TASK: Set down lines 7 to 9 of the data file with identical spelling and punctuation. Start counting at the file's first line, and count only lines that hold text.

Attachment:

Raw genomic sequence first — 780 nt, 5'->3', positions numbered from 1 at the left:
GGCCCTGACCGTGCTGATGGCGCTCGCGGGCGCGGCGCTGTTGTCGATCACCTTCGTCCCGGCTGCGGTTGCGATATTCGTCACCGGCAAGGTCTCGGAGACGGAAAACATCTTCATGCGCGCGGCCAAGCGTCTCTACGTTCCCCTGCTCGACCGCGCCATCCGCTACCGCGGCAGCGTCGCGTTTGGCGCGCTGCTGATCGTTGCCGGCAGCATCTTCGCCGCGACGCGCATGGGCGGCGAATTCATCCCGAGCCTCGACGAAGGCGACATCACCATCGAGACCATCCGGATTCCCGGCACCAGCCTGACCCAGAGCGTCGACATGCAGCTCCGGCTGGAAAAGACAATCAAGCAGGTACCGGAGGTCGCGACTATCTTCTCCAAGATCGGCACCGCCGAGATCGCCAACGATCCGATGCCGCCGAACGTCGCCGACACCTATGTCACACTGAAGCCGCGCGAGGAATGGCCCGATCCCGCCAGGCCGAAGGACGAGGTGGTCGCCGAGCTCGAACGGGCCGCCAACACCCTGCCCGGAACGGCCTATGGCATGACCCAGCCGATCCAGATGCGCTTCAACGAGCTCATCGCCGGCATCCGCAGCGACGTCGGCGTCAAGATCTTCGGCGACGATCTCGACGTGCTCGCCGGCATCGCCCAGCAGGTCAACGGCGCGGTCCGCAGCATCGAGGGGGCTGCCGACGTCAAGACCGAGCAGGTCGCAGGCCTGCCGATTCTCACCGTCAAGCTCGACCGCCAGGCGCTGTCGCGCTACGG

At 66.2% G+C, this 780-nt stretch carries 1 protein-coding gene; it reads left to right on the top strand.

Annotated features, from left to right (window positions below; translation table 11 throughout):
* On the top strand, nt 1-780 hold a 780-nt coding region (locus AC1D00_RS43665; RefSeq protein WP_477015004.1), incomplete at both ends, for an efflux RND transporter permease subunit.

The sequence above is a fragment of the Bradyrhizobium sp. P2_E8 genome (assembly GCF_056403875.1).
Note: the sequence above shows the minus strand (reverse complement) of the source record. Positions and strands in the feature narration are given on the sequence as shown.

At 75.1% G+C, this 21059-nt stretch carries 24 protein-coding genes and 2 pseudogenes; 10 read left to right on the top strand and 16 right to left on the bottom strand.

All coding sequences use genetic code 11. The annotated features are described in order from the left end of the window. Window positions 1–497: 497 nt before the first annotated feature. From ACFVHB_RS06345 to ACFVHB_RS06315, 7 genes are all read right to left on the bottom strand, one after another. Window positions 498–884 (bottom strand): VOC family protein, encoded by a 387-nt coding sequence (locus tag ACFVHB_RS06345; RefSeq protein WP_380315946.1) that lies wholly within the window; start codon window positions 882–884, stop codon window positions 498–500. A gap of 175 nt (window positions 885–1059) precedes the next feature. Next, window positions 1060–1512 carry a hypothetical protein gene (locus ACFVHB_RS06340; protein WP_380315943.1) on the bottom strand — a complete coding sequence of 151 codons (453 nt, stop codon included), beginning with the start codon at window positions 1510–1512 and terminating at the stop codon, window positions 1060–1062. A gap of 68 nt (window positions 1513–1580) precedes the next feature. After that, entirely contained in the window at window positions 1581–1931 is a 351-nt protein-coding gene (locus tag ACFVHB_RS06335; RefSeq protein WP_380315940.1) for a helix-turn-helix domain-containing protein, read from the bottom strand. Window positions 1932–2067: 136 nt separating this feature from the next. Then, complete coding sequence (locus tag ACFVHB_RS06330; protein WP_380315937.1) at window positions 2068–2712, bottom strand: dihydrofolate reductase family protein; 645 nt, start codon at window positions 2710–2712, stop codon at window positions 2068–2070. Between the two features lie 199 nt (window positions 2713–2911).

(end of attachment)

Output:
Note: the sequence above shows the minus strand (reverse complement) of the source record. Positions and strands in the feature narration are given on the sequence as shown.

At 75.1% G+C, this 21059-nt stretch carries 24 protein-coding genes and 2 pseudogenes; 10 read left to right on the top strand and 16 right to left on the bottom strand.

All coding sequences use genetic code 11. The annotated features are described in order from the left end of the window. Window positions 1–497: 497 nt before the first annotated feature. From ACFVHB_RS06345 to ACFVHB_RS06315, 7 genes are all read right to left on the bottom strand, one after another. Window positions 498–884 (bottom strand): VOC family protein, encoded by a 387-nt coding sequence (locus tag ACFVHB_RS06345; RefSeq protein WP_380315946.1) that lies wholly within the window; start codon window positions 882–884, stop codon window positions 498–500. A gap of 175 nt (window positions 885–1059) precedes the next feature. Next, window positions 1060–1512 carry a hypothetical protein gene (locus ACFVHB_RS06340; protein WP_380315943.1) on the bottom strand — a complete coding sequence of 151 codons (453 nt, stop codon included), beginning with the start codon at window positions 1510–1512 and terminating at the stop codon, window positions 1060–1062. A gap of 68 nt (window positions 1513–1580) precedes the next feature. After that, entirely contained in the window at window positions 1581–1931 is a 351-nt protein-coding gene (locus tag ACFVHB_RS06335; RefSeq protein WP_380315940.1) for a helix-turn-helix domain-containing protein, read from the bottom strand. Window positions 1932–2067: 136 nt separating this feature from the next. Then, complete coding sequence (locus tag ACFVHB_RS06330; protein WP_380315937.1) at window positions 2068–2712, bottom strand: dihydrofolate reductase family protein; 645 nt, start codon at window positions 2710–2712, stop codon at window positions 2068–2070. Between the two features lie 199 nt (window positions 2713–2911).